This MA provides a broad based training in social science approaches to the analysis of material and visual media: ranging from art, photography, film and media within visual anthropology, to consumption, museum anthropology and cultural heritage, landscape and genres (such as clothing and the built environment), within material culture.
The programme covers a range of contexts such as production, exchange and consumption, and uses anthropological perspectives based on the comparative study of societies, historically and culturally. Skills training is given in social anthropological field research and analysis, and in specific methods for the study of material and visual forms.
Students undertake modules to the value of 180 credits.
The programme consists of one core module (45 credits), three optional modules (45 credits) and a research dissertation (90 credits).
The following is a selection of possible option modules:
All MA students undertake an independent research project which culminates in a 15,000-word dissertation.
Teaching and learning
The programme is delivered through a combination of lectures, group presentations and discussion, tutorials, independent directed reading, interactive teamwork, laboratory and practical work, video, film and web based courses. There will also be visits to museums, galleries and other relevant sites. Assessment is through coursework, unseen examination and the dissertation.
Further information on modules and degree structure is available on the department website: Material and Visual Culture MA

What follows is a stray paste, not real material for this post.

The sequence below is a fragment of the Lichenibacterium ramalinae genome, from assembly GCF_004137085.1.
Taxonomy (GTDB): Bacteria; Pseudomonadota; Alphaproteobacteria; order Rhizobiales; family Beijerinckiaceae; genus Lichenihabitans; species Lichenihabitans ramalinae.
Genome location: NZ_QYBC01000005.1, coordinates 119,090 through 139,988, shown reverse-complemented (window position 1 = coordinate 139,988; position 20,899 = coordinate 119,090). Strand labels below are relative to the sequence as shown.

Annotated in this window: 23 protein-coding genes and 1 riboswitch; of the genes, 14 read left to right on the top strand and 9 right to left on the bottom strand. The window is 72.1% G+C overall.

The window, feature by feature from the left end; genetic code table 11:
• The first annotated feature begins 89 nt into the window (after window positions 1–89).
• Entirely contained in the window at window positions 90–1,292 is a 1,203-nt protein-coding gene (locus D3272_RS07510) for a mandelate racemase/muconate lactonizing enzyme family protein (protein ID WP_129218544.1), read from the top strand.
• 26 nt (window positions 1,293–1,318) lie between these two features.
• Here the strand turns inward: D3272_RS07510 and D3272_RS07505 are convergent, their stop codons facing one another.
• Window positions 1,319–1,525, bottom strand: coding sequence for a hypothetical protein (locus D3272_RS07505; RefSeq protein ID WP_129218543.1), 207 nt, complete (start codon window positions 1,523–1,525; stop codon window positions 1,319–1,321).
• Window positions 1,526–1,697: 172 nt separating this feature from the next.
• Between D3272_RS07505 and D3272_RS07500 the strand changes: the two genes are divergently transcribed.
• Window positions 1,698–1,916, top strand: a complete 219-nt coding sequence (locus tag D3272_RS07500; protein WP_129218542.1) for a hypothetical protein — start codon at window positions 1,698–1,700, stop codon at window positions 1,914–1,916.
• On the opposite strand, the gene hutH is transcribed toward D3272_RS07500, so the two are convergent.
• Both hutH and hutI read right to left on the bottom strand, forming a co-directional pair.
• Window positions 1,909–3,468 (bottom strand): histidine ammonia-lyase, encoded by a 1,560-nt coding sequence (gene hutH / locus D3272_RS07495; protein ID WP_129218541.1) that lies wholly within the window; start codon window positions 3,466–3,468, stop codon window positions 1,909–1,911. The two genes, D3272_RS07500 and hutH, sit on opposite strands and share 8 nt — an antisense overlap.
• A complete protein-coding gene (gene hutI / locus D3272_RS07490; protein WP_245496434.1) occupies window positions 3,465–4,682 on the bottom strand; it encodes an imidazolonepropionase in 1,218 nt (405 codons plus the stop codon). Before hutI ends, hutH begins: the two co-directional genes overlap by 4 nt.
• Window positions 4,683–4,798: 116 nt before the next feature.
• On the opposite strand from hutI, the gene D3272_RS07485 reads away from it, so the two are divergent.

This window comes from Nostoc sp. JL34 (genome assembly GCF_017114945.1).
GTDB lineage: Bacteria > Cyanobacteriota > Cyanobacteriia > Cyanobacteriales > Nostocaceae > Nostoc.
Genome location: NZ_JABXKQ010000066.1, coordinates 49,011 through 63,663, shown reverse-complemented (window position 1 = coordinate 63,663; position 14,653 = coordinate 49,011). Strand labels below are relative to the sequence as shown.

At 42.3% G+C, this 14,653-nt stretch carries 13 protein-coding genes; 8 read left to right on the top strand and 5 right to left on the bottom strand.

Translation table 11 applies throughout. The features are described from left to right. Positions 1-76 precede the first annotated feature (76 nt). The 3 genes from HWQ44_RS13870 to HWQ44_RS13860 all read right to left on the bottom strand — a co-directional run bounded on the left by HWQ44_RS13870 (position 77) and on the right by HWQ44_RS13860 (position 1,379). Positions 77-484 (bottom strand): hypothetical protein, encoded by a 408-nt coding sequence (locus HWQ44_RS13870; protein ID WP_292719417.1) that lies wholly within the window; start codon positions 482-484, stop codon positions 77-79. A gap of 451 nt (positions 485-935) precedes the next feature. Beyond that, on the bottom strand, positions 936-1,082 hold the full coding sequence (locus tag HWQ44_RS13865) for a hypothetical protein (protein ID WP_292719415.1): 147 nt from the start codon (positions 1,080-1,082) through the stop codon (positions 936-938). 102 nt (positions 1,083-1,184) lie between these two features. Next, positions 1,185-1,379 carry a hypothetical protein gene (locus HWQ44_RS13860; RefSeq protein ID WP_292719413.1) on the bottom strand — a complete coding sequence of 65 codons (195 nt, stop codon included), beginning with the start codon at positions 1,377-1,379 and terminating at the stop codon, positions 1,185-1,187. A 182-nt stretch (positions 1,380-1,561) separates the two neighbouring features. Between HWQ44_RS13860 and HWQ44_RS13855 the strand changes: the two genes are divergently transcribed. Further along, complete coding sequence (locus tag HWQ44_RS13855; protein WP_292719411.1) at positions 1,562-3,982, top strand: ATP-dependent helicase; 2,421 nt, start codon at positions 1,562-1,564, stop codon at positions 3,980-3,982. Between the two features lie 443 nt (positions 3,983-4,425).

The programme can lead to careers in a wide range of areas such as architecture, media, commerce and aspects of development work where an emphasis on the material and visual environment is central.
Recent career destinations for this degree
The programme is designed as an advanced research degree providing exposure to a vanguard and creative field within anthropology and related disciplines. Students learn how to apply ethnographic theory and methodology in material and visual culture to a wide range of case studies highlighting material culture in the wider world - ranging from art, through photography, clothing, consumption, cultural memory, monuments and the built environment.
The degree can lead to further doctoral research or careers in a wide range of areas such as architecture, media, museums, business and aspects of development work where an emphasis on the material and visual environment is central.
Careers data is taken from the ‘Destinations of Leavers from Higher Education’ survey undertaken by HESA looking at the destinations of UK and EU students in the 2013–2015 graduating cohorts six months after graduation.
UCL Anthropology is the world's leading centre for the study of material and visual culture. We publish the Journal of Material Culture and several relevant book series, and have nine specialist staff in this field.
The department is one of the largest anthropology departments in the UK. Our excellent results in the 2008 Research Assessment Exercises and 2014 Research Excellence Framework show that we are the leading broad-based anthropology department in the UK.
Students are encouraged to take full advantage of the wider anthropological community in London and the department's strong links with European universities and international institutions.
The Research Excellence Framework, or REF, is the system for assessing the quality of research in UK higher education institutions. The 2014 REF was carried out by the UK's higher education funding bodies, and the results used to allocate research funding from 2015/16.
The following REF score was awarded to the department: Anthropology
68% rated 4* (‘world-leading’) or 3* (‘internationally excellent’)
Learn more about the scope of UCL's research, and browse case studies, on our Research Impact website.
Visit the Material and Visual Culture (MA) page on the University College London website for more details!